Environment-related risks dominate the GRPS for the third year in a row, accounting for three of the top five risks by likelihood and four by impact (see Figure IV). Extreme weather is again out on its own in the top-right (high-likelihood, high-impact) quadrant of the Global Risks Landscape 2019 (see Figure I).
Environment-related risks account for three of the top five risks by likelihood and four by impact
The year 2018 was another one of storms, fires and floods.19 Of all risks, it is in relation to the environment that the world is most clearly sleepwalking into catastrophe. The Intergovernmental Panel on Climate Change (IPCC) bluntly said in October 2018 that we have at most 12 years to make the drastic and unprecedented changes needed to prevent average global temperatures from rising beyond the Paris Agreement’s 1.5ºC target. In the United States, the Fourth National Climate Assessment warned in November that without significant reductions in emissions, average global temperatures could rise by 5ºC by the end of the century.20 GRPS respondents seem increasingly worried about environmental policy failure: having fallen in the rankings after Paris, “failure of climate-change mitigation and adaptation” jumped back to number two in terms of impact this year. And the most frequently cited risk interconnection was the pairing of “failure of climate-change mitigation and adaptation” and “extreme weather events”.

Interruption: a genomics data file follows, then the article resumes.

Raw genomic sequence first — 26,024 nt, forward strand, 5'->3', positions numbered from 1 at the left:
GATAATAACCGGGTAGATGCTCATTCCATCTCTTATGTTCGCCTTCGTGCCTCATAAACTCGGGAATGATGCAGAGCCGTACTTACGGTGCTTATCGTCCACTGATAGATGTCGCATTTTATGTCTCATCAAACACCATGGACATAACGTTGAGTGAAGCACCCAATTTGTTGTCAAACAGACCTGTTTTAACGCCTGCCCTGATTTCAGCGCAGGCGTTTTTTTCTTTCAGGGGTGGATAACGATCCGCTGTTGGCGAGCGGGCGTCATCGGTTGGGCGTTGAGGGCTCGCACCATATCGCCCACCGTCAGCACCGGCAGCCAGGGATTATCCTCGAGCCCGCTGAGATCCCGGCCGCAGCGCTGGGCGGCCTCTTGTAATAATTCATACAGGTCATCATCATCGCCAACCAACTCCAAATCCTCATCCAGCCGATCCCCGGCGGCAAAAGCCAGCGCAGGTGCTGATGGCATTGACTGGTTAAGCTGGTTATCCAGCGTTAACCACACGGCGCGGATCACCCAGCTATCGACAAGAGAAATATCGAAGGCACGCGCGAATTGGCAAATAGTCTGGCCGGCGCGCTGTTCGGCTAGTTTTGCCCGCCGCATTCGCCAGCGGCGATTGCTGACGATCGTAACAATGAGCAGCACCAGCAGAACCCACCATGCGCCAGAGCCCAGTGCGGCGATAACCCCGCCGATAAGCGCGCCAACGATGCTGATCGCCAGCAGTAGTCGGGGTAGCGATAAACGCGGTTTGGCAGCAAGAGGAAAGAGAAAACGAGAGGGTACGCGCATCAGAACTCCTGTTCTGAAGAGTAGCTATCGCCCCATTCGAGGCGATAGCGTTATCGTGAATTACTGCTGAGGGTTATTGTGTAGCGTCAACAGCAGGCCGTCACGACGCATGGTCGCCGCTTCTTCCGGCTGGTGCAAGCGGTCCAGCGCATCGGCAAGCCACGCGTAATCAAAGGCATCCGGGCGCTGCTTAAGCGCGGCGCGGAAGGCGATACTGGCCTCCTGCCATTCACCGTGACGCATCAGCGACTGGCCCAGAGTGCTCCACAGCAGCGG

The accelerating pace of biodiversity loss is a particular concern. The Living Planet Index, which tracks more than 4,000 species across the globe, reports a 60% decline in average abundance since 1970.21 Climate change is exacerbating biodiversity loss and the causality goes both ways: many affected ecosystems—such as oceans and forests—are important for absorbing carbon emissions. Increasingly fragile ecosystems also pose risks to societal and economic stability. For example, 200 million people depend on coastal mangrove ecosystems to protect their livelihoods and food security from storm surges and rising sea levels, as discussed in Chapter 5(Fight or Flight).22 One estimate of the notional economic value of “ecosystem services”—benefits to humans, such as drinking water, pollination or protection against floods—puts it at US$125 trillion per year, around two-thirds higher than global GDP.23